Belarusians have a dream.
I spoke here at a conference in Berlin — at a panel about collective responsibility. The panel began with a speech by a German philosopher, but quickly switched to listing the claims of Russians against Russians. It seems to be the first time in my life that I have left the stage before the end of the event.
This war is so far the main catastrophe of our life, and it makes us look at everything and everyone in a different way. It gives me the opportunity to look where I have never looked before.
I look at the Ukrainians. I look at Belarusians. And I certainly look at them through rose-colored glasses, but it seems to me that everything is happening there in a completely different way. I'm not so idealistic as to think that everyone there adores each other, but I see that in addition to divisive things, there are unifying things there — and they are much stronger.
Because they have a dream there. As far as I understand it, it sounds something like this — "Let Russia leave us alone, and we will go to Europe." This is a completely understandable dream that can be expressed in one sentence — and behind which an understandable worldview is built with an understandable set of reforms, and an understanding of what is good and what is bad.
We don't have any of this. It is clear to me that the war must be stopped, Putin and other criminals should undergo an international tribunal, and there must be the rehabilitation of laws, and the lustration of those who invent and execute them.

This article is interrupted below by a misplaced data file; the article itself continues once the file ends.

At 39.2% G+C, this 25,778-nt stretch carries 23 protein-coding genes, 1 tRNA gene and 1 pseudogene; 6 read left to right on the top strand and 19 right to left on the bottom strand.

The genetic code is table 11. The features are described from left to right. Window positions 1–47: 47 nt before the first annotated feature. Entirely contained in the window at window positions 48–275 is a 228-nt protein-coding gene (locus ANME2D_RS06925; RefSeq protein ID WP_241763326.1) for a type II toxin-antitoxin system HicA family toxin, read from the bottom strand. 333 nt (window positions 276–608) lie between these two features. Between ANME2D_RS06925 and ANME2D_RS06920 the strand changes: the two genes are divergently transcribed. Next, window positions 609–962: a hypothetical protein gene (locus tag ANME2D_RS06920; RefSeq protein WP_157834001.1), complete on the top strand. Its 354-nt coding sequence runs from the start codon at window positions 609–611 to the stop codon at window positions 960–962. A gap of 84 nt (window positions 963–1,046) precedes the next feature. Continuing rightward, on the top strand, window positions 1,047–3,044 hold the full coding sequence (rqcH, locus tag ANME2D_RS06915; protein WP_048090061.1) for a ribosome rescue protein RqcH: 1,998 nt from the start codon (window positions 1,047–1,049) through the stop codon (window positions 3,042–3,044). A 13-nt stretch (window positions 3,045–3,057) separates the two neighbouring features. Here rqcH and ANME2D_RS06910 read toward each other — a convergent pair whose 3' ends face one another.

We might argue about details, but, perhaps, we can come to an agreement here. Because everyone will agree — we need to get rid of the shit. The question is — what's next? What are we dreaming about? Let's say I want to take the European way. I want respect for someone else's freedom. But is Russia Europe? All right? Could an empire be a modern European country? Or maybe we are building a confederation and stop feeding Moscow? I am sure many will support the idea, but it does not sound like a dream for everyone, in which everything is clear.
There was so much fuss about Russia's special way that it became generally incomprehensible what any of the country's ways consisted of. But no matter how deep we sank, it is important to understand where we want to be.
Where do we want to go in the end — together? What is Russia's dream? Could there even be any? Or is the situation hopeless — is it an empire that must die?
And I think that the empire must surely die. But how can you dream about it? After all, a dying empire means blood and horror. It turns out that we need to dream of new disasters? It's impossible.
I wonder if there is a good way out of all this. I don't see it yet.
Illia Krasilshchyk, Instagram